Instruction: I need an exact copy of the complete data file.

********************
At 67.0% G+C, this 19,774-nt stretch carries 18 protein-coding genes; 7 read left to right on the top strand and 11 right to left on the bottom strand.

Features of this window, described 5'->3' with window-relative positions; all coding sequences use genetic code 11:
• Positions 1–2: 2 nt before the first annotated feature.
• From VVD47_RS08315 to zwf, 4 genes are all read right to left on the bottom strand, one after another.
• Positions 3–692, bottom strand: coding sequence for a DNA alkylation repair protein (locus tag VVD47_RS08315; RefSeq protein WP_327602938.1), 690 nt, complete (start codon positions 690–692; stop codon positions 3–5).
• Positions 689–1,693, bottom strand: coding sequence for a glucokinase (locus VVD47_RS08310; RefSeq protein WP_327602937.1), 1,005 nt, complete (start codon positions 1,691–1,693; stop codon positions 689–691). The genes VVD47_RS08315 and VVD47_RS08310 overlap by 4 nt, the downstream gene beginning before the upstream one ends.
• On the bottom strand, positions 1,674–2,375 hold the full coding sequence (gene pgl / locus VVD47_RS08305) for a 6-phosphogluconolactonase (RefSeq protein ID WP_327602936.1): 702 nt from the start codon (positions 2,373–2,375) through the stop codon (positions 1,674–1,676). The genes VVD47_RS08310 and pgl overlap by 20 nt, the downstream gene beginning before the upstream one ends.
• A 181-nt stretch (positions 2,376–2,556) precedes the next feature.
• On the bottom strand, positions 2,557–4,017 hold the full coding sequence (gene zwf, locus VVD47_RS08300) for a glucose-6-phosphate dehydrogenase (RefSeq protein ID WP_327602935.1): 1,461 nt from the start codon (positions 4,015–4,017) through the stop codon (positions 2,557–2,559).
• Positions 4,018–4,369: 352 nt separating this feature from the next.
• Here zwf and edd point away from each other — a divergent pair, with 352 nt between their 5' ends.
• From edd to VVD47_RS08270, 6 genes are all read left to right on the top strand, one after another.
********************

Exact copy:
At 67.0% G+C, this 19,774-nt stretch carries 18 protein-coding genes; 7 read left to right on the top strand and 11 right to left on the bottom strand.

Features of this window, described 5'->3' with window-relative positions; all coding sequences use genetic code 11:
• Positions 1–2: 2 nt before the first annotated feature.
• From VVD47_RS08315 to zwf, 4 genes are all read right to left on the bottom strand, one after another.
• Positions 3–692, bottom strand: coding sequence for a DNA alkylation repair protein (locus tag VVD47_RS08315; RefSeq protein WP_327602938.1), 690 nt, complete (start codon positions 690–692; stop codon positions 3–5).
• Positions 689–1,693, bottom strand: coding sequence for a glucokinase (locus VVD47_RS08310; RefSeq protein WP_327602937.1), 1,005 nt, complete (start codon positions 1,691–1,693; stop codon positions 689–691). The genes VVD47_RS08315 and VVD47_RS08310 overlap by 4 nt, the downstream gene beginning before the upstream one ends.
• On the bottom strand, positions 1,674–2,375 hold the full coding sequence (gene pgl / locus VVD47_RS08305) for a 6-phosphogluconolactonase (RefSeq protein ID WP_327602936.1): 702 nt from the start codon (positions 2,373–2,375) through the stop codon (positions 1,674–1,676). The genes VVD47_RS08310 and pgl overlap by 20 nt, the downstream gene beginning before the upstream one ends.
• A 181-nt stretch (positions 2,376–2,556) precedes the next feature.
• On the bottom strand, positions 2,557–4,017 hold the full coding sequence (gene zwf, locus VVD47_RS08300) for a glucose-6-phosphate dehydrogenase (RefSeq protein ID WP_327602935.1): 1,461 nt from the start codon (positions 4,015–4,017) through the stop codon (positions 2,557–2,559).
• Positions 4,018–4,369: 352 nt separating this feature from the next.
• Here zwf and edd point away from each other — a divergent pair, with 352 nt between their 5' ends.
• From edd to VVD47_RS08270, 6 genes are all read left to right on the top strand, one after another.